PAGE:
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Red is the color of luck in Chinese culture, and these traditional red lanterns are an essential decoration when ushering in the new year. The lanterns feature hand-painted characters wishing health, peace, and prosperity for the upcoming year. Hanging lanterns for Chinese New Year is a 500-year-old tradition, originating during the Han Dynasty. Here, a Chinese worker hangs freshly hand-painted red lanterns up to dry in the village of Tuntou, in Hebei province, China. Tuntou is a village famous for its production of red lanterns.
As the new year approaches, the New Year's markets open annually in the streets with stalls offering red envelopes with custom calligraphy, decorations, flowers, and other traditional wears for New Year's celebrations. These markets are usually open for a few days in advance of New Year's Eve. Here, two women consider decorations for their Lunar New Year celebrations at a market in Yiwu, in China's eastern Zhejiang province.
The Chinese culture, as well as other Asian cultures, including Vietnamese culture, observe the lunar calendar. For millennia the passage of time has been closely linked in the Chinese culture to the cyclical pattern of agriculture. For this reason, the lunar calendar is also referred to as the agriculture calendar or the old calendar. This picture shows customers shopping for a variety of lunar calendars in front of a bookstore in downtown Hanoi in Vietnam.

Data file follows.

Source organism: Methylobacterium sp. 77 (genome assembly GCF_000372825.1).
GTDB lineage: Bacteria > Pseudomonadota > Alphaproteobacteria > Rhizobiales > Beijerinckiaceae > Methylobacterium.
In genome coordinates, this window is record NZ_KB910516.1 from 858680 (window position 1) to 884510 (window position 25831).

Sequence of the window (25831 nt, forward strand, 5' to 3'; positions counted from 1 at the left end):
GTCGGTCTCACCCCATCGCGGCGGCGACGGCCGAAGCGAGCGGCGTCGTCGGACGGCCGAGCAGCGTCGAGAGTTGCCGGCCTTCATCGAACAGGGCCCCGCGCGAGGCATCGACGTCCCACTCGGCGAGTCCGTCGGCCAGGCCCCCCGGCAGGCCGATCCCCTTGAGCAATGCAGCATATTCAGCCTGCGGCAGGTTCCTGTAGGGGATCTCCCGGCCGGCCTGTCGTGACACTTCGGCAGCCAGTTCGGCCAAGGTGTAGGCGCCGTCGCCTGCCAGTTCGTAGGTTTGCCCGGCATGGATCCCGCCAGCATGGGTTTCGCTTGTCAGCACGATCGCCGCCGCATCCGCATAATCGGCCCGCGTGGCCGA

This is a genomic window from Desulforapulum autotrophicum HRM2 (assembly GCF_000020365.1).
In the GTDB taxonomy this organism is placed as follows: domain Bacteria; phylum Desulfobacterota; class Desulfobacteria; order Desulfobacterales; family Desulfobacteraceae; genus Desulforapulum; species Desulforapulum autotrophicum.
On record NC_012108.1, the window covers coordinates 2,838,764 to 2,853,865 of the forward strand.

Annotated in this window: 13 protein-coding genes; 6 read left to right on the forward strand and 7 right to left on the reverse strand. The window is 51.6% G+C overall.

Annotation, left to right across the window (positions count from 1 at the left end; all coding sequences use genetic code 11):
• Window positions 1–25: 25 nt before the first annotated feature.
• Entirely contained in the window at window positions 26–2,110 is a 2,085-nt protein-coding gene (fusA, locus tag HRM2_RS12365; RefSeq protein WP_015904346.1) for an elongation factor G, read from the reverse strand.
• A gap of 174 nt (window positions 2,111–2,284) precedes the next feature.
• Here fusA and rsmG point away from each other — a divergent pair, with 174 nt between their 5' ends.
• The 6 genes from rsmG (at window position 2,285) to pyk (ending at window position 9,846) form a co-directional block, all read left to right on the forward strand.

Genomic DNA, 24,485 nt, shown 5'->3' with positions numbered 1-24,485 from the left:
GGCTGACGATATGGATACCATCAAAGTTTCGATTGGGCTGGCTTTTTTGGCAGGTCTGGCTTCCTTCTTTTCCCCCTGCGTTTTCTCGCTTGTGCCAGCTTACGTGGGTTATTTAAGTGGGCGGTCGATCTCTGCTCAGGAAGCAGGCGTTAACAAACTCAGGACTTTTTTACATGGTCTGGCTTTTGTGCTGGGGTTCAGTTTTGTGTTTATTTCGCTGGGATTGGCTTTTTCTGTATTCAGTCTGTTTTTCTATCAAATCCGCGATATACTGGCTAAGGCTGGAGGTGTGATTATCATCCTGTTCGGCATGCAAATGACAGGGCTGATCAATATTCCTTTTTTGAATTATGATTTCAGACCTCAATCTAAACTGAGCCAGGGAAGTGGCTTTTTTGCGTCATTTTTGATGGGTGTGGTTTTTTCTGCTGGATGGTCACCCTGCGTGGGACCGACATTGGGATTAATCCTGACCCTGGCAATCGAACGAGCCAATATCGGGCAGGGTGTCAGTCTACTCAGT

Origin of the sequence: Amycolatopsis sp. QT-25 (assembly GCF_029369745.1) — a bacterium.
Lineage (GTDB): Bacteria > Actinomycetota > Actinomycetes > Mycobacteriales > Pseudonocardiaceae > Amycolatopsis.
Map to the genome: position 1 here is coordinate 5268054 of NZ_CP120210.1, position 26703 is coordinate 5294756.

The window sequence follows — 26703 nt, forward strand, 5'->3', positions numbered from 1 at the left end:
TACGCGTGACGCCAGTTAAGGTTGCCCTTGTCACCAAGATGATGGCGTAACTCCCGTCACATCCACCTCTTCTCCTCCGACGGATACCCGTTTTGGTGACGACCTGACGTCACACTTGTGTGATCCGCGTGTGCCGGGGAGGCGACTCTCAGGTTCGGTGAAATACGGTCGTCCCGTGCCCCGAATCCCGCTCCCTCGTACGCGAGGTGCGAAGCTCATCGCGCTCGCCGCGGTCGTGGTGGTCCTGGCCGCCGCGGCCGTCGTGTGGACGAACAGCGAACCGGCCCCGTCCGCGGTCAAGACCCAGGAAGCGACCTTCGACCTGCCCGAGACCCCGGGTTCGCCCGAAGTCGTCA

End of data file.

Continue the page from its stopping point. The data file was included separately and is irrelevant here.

An incoming new year is a time to start anticipating what is ahead. Feng shui consultations are called upon during this time to predict and navigate the new Chinese zodiac year. In large cities like Hong Kong, people from all socioeconomic backgrounds consult Feng shui practitioners to consult about the new year. Here, Feng shui master Thierry Chow uses a luopan, or Chinese compass, at her office in Hong Kong ahead of the new year.